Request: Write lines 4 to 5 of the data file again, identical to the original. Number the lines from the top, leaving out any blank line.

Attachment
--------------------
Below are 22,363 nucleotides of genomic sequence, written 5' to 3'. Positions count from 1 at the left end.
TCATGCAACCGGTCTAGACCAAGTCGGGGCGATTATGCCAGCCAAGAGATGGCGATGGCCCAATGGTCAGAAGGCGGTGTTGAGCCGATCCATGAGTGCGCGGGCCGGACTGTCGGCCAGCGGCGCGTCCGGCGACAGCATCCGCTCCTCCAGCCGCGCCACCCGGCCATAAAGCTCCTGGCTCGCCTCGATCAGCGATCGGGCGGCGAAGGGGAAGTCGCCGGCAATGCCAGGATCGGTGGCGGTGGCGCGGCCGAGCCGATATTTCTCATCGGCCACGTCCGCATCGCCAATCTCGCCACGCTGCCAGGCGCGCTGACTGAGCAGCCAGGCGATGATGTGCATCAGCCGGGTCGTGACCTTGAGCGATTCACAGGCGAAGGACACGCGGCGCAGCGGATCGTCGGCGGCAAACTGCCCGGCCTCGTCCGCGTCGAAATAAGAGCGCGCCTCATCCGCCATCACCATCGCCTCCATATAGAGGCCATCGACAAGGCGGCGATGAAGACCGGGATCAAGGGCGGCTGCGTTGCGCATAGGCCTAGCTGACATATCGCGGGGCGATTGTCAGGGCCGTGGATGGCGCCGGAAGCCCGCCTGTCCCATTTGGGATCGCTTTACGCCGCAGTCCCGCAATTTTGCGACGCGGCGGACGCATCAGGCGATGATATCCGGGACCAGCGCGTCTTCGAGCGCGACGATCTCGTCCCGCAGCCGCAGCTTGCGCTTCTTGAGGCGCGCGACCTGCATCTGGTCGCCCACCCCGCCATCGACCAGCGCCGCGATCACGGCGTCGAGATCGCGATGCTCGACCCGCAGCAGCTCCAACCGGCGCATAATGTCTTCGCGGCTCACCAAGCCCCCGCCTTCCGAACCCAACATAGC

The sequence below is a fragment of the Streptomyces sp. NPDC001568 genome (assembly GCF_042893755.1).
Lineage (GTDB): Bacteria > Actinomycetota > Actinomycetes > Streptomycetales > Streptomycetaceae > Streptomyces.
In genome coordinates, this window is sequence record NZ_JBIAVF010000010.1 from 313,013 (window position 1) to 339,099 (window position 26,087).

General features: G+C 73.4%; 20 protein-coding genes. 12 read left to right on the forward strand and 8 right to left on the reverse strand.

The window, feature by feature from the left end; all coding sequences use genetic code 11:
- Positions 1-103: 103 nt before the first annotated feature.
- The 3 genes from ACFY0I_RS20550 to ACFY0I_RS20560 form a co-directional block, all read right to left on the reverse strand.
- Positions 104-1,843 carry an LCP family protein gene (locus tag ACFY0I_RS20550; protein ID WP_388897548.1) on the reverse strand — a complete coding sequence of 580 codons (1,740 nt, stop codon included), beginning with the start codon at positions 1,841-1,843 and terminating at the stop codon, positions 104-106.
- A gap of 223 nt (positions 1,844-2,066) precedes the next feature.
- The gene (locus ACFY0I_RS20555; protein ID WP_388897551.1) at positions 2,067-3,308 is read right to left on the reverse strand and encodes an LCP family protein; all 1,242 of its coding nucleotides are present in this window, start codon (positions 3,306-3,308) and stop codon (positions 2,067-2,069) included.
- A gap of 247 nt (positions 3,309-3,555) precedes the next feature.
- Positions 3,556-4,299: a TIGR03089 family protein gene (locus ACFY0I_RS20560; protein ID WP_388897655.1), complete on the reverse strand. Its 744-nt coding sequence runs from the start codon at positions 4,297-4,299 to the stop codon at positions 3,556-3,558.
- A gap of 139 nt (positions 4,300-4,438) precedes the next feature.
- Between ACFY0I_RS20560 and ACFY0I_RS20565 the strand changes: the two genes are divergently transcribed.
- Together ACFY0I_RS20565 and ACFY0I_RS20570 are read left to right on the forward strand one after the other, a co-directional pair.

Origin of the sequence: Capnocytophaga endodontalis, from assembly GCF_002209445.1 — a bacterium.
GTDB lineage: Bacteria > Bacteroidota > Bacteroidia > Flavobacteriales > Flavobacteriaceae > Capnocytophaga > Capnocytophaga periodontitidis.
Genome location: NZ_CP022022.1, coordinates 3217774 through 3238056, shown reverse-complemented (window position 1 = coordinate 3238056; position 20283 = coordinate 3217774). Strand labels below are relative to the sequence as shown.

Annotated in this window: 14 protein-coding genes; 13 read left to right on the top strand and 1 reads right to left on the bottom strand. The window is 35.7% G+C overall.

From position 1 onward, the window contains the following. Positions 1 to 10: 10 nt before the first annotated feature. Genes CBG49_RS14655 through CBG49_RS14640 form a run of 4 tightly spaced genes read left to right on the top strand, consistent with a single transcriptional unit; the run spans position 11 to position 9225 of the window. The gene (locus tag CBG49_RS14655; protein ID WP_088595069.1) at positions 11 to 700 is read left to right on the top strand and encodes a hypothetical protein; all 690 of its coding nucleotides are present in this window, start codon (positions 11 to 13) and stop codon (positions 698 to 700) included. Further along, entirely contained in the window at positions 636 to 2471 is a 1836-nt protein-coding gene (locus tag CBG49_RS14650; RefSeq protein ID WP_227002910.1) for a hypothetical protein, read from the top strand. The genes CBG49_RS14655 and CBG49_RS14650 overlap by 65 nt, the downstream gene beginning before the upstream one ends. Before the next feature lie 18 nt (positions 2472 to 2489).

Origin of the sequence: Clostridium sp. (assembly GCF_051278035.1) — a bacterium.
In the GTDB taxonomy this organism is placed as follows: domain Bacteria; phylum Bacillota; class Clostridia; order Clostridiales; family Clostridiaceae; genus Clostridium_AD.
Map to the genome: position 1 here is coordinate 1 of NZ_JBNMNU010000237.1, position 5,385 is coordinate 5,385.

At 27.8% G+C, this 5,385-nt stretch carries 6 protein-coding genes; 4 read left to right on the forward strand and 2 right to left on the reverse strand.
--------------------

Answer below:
Lineage (GTDB): Bacteria > Actinomycetota > Actinomycetes > Streptomycetales > Streptomycetaceae > Streptomyces.
In genome coordinates, this window is sequence record NZ_JBIAVF010000010.1 from 313,013 (window position 1) to 339,099 (window position 26,087).